Maintain viability of fire, rescue companies

06 Nov 2019 | 05:20

    Volunteer fire and rescue companies are indispensable to public safety statewide. Of nearly 2,500 fire companies statewide, about 90 percent are volunteer companies, according to state statistics. Without them, the cost of some of the most important public services would increase exponentially.

    But changes in demographics, employment, time commitments, training and other obligations imposed on volunteers vastly have reduced the ranks of volunteer first responders. From a peak of about 300,000 volunteers in the 1970s, volunteer companies statewide now have about 37,000 active members.

    It makes sense, then, for the state Legislature to create incentives to help retain volunteers and recruit new ones. The Senate should pass, and Gov. Tom Wolf should sign, a series of bills that have been passed by the House to help maintain the viability of volunteer fire and rescue companies — with one crucial exception.

    Bills that should pass would:

    . Authorize student loan forgiveness of up to $16,000 for current or new volunteers.

    . Authorize school districts to offer property tax credits to volunteers.

    . Allow use of firefighters' relief association grants for deferred benefit programs.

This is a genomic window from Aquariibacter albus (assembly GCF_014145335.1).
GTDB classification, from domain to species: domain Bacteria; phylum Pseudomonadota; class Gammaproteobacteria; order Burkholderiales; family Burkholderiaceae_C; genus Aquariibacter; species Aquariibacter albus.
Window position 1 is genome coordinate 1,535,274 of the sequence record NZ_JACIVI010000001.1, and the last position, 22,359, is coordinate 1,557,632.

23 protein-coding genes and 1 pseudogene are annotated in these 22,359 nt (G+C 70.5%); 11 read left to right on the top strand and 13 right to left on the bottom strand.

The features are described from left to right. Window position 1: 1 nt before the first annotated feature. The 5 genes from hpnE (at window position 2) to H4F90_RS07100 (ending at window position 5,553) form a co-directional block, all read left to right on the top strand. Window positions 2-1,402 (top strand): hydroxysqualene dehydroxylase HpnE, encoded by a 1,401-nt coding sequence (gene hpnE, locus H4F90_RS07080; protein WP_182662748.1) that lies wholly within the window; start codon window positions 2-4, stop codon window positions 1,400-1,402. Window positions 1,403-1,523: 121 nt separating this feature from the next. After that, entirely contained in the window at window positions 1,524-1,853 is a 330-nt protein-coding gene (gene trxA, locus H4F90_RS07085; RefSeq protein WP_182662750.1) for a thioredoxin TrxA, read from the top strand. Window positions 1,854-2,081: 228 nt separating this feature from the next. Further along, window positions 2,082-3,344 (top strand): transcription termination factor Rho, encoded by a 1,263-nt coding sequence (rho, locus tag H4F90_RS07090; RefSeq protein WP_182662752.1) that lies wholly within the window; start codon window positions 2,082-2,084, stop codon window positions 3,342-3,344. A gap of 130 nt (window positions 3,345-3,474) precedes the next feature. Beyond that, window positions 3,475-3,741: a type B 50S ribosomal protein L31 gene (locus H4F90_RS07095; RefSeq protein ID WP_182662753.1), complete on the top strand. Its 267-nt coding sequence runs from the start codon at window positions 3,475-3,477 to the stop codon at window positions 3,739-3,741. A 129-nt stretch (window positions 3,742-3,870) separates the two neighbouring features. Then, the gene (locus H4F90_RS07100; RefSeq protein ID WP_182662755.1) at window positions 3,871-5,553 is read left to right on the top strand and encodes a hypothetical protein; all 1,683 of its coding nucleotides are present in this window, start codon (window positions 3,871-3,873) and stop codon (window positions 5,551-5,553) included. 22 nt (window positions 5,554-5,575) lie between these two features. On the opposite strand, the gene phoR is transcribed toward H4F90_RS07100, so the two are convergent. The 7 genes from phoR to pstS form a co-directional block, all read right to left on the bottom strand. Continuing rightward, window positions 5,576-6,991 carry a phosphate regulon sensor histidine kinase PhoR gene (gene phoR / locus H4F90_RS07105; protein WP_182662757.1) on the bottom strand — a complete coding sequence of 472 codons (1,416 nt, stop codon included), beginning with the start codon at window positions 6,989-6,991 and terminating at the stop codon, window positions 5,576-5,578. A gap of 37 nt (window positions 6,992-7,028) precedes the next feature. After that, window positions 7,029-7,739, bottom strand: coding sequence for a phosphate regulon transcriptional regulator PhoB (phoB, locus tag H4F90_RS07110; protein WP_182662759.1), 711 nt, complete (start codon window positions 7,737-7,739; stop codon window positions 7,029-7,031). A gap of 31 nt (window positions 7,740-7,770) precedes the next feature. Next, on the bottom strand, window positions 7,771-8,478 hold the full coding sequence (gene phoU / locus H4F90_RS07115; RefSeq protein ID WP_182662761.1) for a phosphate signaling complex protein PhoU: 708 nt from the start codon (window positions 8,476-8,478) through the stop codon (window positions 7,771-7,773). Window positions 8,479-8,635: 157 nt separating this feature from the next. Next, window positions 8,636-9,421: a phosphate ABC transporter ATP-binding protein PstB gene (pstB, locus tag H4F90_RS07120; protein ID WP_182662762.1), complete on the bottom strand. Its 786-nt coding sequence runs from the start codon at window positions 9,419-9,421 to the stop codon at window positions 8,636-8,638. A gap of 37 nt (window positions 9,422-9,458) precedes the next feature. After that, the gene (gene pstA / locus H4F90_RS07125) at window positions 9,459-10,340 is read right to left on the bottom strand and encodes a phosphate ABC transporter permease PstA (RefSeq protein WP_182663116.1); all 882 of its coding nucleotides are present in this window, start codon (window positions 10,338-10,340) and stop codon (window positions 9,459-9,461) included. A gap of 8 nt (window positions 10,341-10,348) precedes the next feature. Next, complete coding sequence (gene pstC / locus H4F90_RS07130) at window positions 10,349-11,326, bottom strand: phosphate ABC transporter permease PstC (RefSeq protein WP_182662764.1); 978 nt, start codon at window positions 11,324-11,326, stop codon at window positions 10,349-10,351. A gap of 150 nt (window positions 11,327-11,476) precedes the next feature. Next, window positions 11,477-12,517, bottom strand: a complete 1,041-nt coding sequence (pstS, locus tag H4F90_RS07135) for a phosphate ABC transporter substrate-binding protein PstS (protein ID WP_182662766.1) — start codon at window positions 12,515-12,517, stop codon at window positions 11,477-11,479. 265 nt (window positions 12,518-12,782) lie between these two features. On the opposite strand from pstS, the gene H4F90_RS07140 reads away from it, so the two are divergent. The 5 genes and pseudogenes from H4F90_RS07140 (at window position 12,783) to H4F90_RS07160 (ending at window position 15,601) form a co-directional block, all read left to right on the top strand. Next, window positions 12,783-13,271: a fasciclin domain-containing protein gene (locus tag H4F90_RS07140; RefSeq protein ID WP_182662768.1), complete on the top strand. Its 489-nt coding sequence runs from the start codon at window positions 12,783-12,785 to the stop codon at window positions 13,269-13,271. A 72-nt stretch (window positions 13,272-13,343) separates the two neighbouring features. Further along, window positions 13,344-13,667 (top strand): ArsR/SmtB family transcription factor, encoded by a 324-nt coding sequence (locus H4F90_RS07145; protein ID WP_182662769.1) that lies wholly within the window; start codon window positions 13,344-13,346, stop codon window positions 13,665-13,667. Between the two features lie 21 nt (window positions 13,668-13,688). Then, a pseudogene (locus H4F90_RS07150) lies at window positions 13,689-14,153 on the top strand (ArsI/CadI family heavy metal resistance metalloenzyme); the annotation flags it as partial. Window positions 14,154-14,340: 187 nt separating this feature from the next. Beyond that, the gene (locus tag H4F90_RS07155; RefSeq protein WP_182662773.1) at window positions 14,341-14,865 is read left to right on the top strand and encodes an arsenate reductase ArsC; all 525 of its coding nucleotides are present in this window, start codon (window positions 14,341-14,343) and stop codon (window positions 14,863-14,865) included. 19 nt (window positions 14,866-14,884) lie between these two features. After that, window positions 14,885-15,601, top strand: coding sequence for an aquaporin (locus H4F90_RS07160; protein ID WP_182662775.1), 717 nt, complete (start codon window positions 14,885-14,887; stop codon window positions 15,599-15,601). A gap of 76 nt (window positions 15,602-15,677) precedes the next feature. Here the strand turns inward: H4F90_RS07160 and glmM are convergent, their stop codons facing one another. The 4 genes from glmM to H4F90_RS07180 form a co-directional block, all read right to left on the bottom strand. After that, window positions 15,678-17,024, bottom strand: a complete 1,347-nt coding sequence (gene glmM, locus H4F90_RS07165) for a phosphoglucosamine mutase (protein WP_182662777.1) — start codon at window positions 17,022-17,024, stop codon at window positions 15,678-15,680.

. Encourage mergers by eliminating realty transfer taxes on property transfers.

    . Increase amounts under a state loan program that helps volunteer companies modernize facilities and purchase equipment.

    While proposing those significant increases in public aid to volunteer companies, however, the House also would exempt those companies from most provisions of the state Right-to-Know-Law.

    In addition to state fund loan and grant programs for volunteer companies, local governments statewide already contribute millions of dollars to volunteer companies — money for which those companies must be accountable through public disclosure. The measure also would deny public access to crucial information such as response times.

    Under the state Right to Know Law, as upheld by the state Supreme Court in a case brought by The Times-Tribune, a Times-Sharmrock newspaper, against the Lackawanna County Stadium Authority, any entity doing work that a government otherwise would do itself, is subject to the same disclosure requirements as the government.

    Exempting volunteer companies from disclosure obligations does not provide an incentive for retention or recruiting. It just denies Pennsylvania residents of information to which they are entitled. The Senate should reject, or Gov. Tom Wolf should veto, the exemption from the Right-to-Know Law.

    Wilkes-Barre Citizens Voice